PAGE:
Chaplin His Life and Art by David Robinson (Collins, £15.00); Astaire the Man, the Dancer by Bob Thomas (Weidenfeld & Nicholson, £9.95); Film-Making in 1930s Britain by Rachel Low, (George Allen & Unwin, £12.95; French Cinema by Roy Arinei (Seeker & Warburg, £12.95); The Epic Film by Derck Elley (Routledge, Keegan & Paul, £8.95).
DAVID Robinson's brilliantly condensed paperback Chaplin in the Mirror of Opinion appeared to answer every quesiton anybody might want to ask about Chaplin.
Only two years later Robinson comes up with this monumental 800-page (including invaluable appendices) study of Chaplin His Life and Art.
Justification of this quick succession is the permission given to Robinson by Lady Chaplin for access to all the Chaplin archives. The result is the most comprehensive, most richly researched study of the comedian Robinson dares to call London's favourite son, who .may indeed be acknowledged to have become the single greatest genius created by and for the first century of cinema.
Robinson has been able to recreate the whole story from the almost Dickensian orphanage of childhood in Lambeth, through the first ventures with the eight Lancashire Lads, Casey's Court Circus — including the disaster at Bethnal Green when Charlie fled the catcalls and pelting orange peel vowing never again to appear before a live audience, and on to Fred Karno's music halls and the first Hollywood years with Mack Sennett and the Keystone Cops.
The influence of Charlie's mother, Hannah, sitting at her window observing and mimicking the passersby was probably his first inspiration, and a method he would teach his sons.
First came the years of his undoubted. sway as the "Funniest Man" in the World when his early Keystone comics would be specially shown on the hospital ceilings for the relief of desperately wounded casualties of World War One.
Robinson plots his early relations with colleagues, the friendship with Douglas Fairbanks and Mary Pickford before they founded United Artists, or his professional and personal partnership with Edna Purviance, which Robinson calls the happiest relationship of his youth.
In seven years Chaplin had made 71 films. Robinson traces the development of his notorious perfectionism, the slow thoroughness which could shoot one scene five hundred times, until he could declare to the American press through his half-brother Sidney: "There is one thing that will be stipulated in all Charlie Chaplin contracts hereafter, and that is that Charlie he allowed ail the time he needs and all the money for producing them the way he wants."
Robinson explores and analyses every individual movie, then devotes a chapter to each of the major works from the Gold Rush. The Circus and City Lights, to Modern Times. "the Great Dictator, Monsieur Verdoux and on to Limelight and even A Countess from Hongkong.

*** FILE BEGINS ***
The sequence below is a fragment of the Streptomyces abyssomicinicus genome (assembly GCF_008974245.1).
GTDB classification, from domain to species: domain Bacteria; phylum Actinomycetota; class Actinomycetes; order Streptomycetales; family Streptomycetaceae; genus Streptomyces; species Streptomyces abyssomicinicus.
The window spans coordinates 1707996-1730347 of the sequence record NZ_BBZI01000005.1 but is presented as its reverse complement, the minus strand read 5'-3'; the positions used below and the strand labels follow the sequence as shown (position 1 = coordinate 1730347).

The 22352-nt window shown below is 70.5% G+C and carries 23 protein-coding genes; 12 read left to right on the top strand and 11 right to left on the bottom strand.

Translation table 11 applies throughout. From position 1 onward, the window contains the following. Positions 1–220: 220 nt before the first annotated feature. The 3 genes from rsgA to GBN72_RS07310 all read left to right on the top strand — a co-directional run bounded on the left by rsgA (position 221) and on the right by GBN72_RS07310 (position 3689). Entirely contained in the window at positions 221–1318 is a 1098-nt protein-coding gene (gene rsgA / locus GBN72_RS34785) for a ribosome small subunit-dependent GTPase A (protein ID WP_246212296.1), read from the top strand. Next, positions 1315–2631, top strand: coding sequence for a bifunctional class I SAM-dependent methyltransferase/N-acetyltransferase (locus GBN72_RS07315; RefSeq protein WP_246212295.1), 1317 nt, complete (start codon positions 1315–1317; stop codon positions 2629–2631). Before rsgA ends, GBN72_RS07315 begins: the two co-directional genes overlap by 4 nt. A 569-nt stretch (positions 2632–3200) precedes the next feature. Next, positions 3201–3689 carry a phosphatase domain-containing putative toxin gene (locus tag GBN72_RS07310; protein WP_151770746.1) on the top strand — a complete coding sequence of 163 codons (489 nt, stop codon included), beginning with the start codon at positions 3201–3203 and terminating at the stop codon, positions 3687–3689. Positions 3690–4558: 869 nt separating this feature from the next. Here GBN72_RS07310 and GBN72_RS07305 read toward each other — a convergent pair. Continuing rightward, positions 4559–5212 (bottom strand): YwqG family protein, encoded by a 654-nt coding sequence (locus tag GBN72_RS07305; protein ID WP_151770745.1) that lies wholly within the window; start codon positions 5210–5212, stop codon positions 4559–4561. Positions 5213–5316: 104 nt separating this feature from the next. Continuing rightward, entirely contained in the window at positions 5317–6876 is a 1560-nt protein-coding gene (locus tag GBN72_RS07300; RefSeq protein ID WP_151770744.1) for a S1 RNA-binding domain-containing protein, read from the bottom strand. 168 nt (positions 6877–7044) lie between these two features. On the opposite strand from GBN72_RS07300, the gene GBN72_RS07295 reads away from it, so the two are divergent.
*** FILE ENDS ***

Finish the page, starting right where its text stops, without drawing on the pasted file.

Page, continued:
Chaplin's special gift for directing actors probably derived from his belief in their crucial importance. Eugene l.ourie, whom Chaplin called in as designer on Limelight is quoted as recalling that Robert Aldrich, associate director, "always wanted more artistic shots.
Chaplin did not think in artistic images when he was shooting. He believed that action is the main thing, The camera is there to photograph the actors".
And then in 1942 a whole new life opened up for Chaplin at the age of 53 (with half a dozen masterpieces behind him and several failed marriages) from his meeting with Oona, the notquite 17-year-old daughter of Eugene O'Neil, their marriage and foundation of a family.
There is ample evidence of what Robinson calls "the extraordinary perfect love affair" that resulted and which brought Chaplin happiness that compensated for all that had happened and would happen to him. I like Lady Chaplin's defence against accusations of a "father fixation": "He has matured me, I keep him young".
Robinson's litertarian attitude probably reinforces his sympathy for Chaplin and his blame of McCarthy and the FBI. Remembering and rereading the details it always seems to me Chaplin was as best tactless in beating drums for a Second Front at quite a wrong moment . .
But, "as for politics", Charlie always said: "I'm an anarchist".
Reading Astaire immediately after Chaplin I found myself surprisingly struck more by the affinities than by the obvious contrasts between two so different stars.
Both began as child performers in music hall, Astaire of course beginning with his sister Adele, Chaplin trained and initiated by his parents, Astaire in American encouraged by his in Austria.
Above all both developed the passionate professional perfectionism which made them ruthless to fellow-players. Both rose to "high society" on either side of the Atlantic.
Film-making in 1930s Britain is the latest volume of RAchel Low's finely written history of British cinema.
The 30s are not the most cheerful period to recall even from this British Film Year. But the information is invaluable and Mrs Low refreshingly blames the misguided quota system rather than Korda's extravagance.
French cinema is also no longer what it once was, and Roy Armes is acutely conscious of the constriction of trying to pack the whole nation's film history into one volume. But all the important names are there, and Armes' book is welcome as a reminder of many past joys.
Addicts of the spectacular extravanganzas classified as "epic cinema" should be stimulated, informed and entertained by Derek Elley's comprehensive survey of the genre.
Freda Bruce Lockhart